Basically the walk was in two stages both dominated by the limestone ridge running west to east. You walk onto its southern flank in the first stage and then after the village of Valle de Abadalajis you cross it and walk along its north flank. Climbing up from El Chorro, and then crossing it again later on, combines to give a total of nearly 1200 metres of attitude gained, as well as the 30 kilometre walk.
It was good walk spoilt a bit by some road walking later on, and the light was very poor, particularly in the morning.
The first task was to recover the attitude lost the previous night in the descent to El Chorro. Walking up through pine trees all way within 20 or 30 metres of the great cliffs which make the area a magnet for climbers. Getting to the top took about 90 minutes and once there you could clearly see the walls of the reservoir on top of the cliff on the other side of the gorge.
It was a then a long and very pleasant contour walk until you dropped down into the village of Valle de Ababalajis where I bought some bread, ham, bananas and chocolate - my core day-time diet. Must say that the towns in Andalucia are really impressive. The "public realm" as some of us say in the UK is immaculate - pavements constructed with traditional materials, well maintained and clean. Had my sandwich watching this guy doing his pull-ups on outdoor exercise machines and totally failed to put him off. Trust me he does get of the ground and his dad was doing it as well.
The second photograph is the view back to Valle de Abdalajis. If the towns are not surrounding a rock they typically have their back to a cliff.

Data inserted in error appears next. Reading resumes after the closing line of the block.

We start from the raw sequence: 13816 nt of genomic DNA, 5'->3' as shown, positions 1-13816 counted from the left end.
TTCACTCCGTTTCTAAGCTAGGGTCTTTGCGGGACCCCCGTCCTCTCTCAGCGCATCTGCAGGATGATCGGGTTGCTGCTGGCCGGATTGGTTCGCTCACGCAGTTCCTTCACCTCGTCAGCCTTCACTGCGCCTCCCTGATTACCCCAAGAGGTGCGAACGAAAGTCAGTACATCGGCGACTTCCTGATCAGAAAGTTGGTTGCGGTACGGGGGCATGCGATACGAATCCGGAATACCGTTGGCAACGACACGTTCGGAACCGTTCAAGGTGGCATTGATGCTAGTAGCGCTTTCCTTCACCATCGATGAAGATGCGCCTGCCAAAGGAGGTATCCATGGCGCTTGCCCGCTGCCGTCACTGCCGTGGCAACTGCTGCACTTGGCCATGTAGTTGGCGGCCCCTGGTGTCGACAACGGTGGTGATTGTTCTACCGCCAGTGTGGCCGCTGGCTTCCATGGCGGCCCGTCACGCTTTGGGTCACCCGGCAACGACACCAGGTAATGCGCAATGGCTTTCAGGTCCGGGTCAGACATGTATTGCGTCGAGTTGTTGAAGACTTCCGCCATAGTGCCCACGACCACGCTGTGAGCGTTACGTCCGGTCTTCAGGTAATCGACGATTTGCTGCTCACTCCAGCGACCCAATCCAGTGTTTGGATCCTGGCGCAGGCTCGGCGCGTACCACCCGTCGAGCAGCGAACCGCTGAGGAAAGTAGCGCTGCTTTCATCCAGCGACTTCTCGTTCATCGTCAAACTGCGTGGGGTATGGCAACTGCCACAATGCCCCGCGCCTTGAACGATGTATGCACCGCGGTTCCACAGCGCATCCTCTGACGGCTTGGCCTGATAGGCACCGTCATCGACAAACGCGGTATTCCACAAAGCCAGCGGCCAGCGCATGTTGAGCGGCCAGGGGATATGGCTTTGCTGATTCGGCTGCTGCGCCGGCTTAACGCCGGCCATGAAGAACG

It was then another climb over the ridge and a walk across some arable countryside with the ridge, now a less dramatic feature, on the south side. The route then took you along a road and then a really nice cross country section on a well maintained contour path, before finally descending into Antequera.
Antequera is town with a population of 40,000 with a huge of amount of new housing on the west of town. It took a good 30 minutes to find the middle and I'm staying at the first hotel I saw, the Hotel Castilla, which is fine (and good value).
Worth mentioning one particular feature you have to get used to as you walk through Spain and that's the dogs. Every enclosed space has a dog in it. The dogs are alarms and you can set several of them of at the same time. There are three types of dog - big savage dogs, small savage dogs and a small minority of dogs that don't bark - dogs in disgrace. I have taken a few pictures and they are nearly all of small savage dogs, taking a picture of a big one is just too scary - they get even madder and the separating fence cannot hold back a big mad savage dog for so long.
The last dog is example of the minority category - the dog in disgrace, for some reason he wasn't barking.
The only thing I would say is that so far, touch wood, when you do across a dog on the wrong side of the fence, they seem less fierce. If they start barking all you have to do is shake a walking pole at them and they shut up - so far.
My thanks to Josie for her sponsorship, clearly a very kind person both for supporting me and putting up with Mike Hoare for a boss.
John. Antequera, as you can see, is another city to spend a day to visit.ReplyDelete
Today you will pass near the Torcal de Antequera which is a magic place of limesome torcas and of roc incredible formations that also would be worth of visiting with calm and pleasure.
Have a nice day.
Dogs - I have the same experience with them in other countries. In Greece you vaguely wave your stick (brought for this specific purpose if you don't favour walking with a stick for other reasons) and the dog's tail disappears between its backlegs. In Morocco you throw stones (the stones that make the semi-desert in the south) and deliberately miss the dog who still replies by showing respect in retreat. Unfortunately, in both countries the barking goes on at a louder volume ... MennoReplyDelete